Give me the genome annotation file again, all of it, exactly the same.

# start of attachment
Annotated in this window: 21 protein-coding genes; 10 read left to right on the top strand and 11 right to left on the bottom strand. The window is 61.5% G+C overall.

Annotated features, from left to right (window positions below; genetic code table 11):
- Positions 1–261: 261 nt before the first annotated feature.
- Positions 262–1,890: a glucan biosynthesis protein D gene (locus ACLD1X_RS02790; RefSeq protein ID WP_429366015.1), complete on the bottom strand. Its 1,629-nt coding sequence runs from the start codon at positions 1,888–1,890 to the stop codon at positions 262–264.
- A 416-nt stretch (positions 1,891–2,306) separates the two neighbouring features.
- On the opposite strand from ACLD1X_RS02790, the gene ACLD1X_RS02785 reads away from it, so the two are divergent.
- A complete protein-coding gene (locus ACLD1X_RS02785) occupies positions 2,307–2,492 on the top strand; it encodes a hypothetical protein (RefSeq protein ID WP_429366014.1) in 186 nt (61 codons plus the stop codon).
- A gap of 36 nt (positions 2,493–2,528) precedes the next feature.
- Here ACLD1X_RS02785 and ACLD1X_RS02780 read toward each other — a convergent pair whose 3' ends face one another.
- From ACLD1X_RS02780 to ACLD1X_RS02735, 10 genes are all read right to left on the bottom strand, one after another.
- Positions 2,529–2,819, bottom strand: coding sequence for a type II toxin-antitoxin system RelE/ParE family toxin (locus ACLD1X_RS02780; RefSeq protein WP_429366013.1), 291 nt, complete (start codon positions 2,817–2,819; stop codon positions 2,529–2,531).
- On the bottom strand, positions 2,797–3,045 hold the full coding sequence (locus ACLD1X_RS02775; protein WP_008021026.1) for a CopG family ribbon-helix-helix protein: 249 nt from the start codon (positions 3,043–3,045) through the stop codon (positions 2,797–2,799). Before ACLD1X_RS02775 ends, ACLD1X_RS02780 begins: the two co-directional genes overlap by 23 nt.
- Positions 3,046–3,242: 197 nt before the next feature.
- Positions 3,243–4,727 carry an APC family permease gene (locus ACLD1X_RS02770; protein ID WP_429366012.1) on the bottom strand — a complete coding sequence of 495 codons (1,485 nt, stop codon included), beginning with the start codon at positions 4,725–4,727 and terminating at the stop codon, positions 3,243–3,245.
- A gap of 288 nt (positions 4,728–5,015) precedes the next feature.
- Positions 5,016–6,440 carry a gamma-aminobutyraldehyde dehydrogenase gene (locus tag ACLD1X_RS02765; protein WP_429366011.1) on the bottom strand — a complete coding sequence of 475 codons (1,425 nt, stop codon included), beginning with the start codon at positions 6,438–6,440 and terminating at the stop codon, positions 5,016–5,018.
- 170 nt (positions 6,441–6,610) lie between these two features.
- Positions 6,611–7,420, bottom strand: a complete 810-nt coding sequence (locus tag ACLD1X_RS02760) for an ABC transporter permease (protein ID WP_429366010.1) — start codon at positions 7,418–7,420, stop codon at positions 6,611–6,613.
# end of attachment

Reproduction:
Annotated in this window: 21 protein-coding genes; 10 read left to right on the top strand and 11 right to left on the bottom strand. The window is 61.5% G+C overall.

Annotated features, from left to right (window positions below; genetic code table 11):
- Positions 1–261: 261 nt before the first annotated feature.
- Positions 262–1,890: a glucan biosynthesis protein D gene (locus ACLD1X_RS02790; RefSeq protein ID WP_429366015.1), complete on the bottom strand. Its 1,629-nt coding sequence runs from the start codon at positions 1,888–1,890 to the stop codon at positions 262–264.
- A 416-nt stretch (positions 1,891–2,306) separates the two neighbouring features.
- On the opposite strand from ACLD1X_RS02790, the gene ACLD1X_RS02785 reads away from it, so the two are divergent.
- A complete protein-coding gene (locus ACLD1X_RS02785) occupies positions 2,307–2,492 on the top strand; it encodes a hypothetical protein (RefSeq protein ID WP_429366014.1) in 186 nt (61 codons plus the stop codon).
- A gap of 36 nt (positions 2,493–2,528) precedes the next feature.
- Here ACLD1X_RS02785 and ACLD1X_RS02780 read toward each other — a convergent pair whose 3' ends face one another.
- From ACLD1X_RS02780 to ACLD1X_RS02735, 10 genes are all read right to left on the bottom strand, one after another.
- Positions 2,529–2,819, bottom strand: coding sequence for a type II toxin-antitoxin system RelE/ParE family toxin (locus ACLD1X_RS02780; RefSeq protein WP_429366013.1), 291 nt, complete (start codon positions 2,817–2,819; stop codon positions 2,529–2,531).
- On the bottom strand, positions 2,797–3,045 hold the full coding sequence (locus ACLD1X_RS02775; protein WP_008021026.1) for a CopG family ribbon-helix-helix protein: 249 nt from the start codon (positions 3,043–3,045) through the stop codon (positions 2,797–2,799). Before ACLD1X_RS02775 ends, ACLD1X_RS02780 begins: the two co-directional genes overlap by 23 nt.
- Positions 3,046–3,242: 197 nt before the next feature.
- Positions 3,243–4,727 carry an APC family permease gene (locus ACLD1X_RS02770; protein ID WP_429366012.1) on the bottom strand — a complete coding sequence of 495 codons (1,485 nt, stop codon included), beginning with the start codon at positions 4,725–4,727 and terminating at the stop codon, positions 3,243–3,245.
- A gap of 288 nt (positions 4,728–5,015) precedes the next feature.
- Positions 5,016–6,440 carry a gamma-aminobutyraldehyde dehydrogenase gene (locus tag ACLD1X_RS02765; protein WP_429366011.1) on the bottom strand — a complete coding sequence of 475 codons (1,425 nt, stop codon included), beginning with the start codon at positions 6,438–6,440 and terminating at the stop codon, positions 5,016–5,018.
- 170 nt (positions 6,441–6,610) lie between these two features.
- Positions 6,611–7,420, bottom strand: a complete 810-nt coding sequence (locus tag ACLD1X_RS02760) for an ABC transporter permease (protein ID WP_429366010.1) — start codon at positions 7,418–7,420, stop codon at positions 6,611–6,613.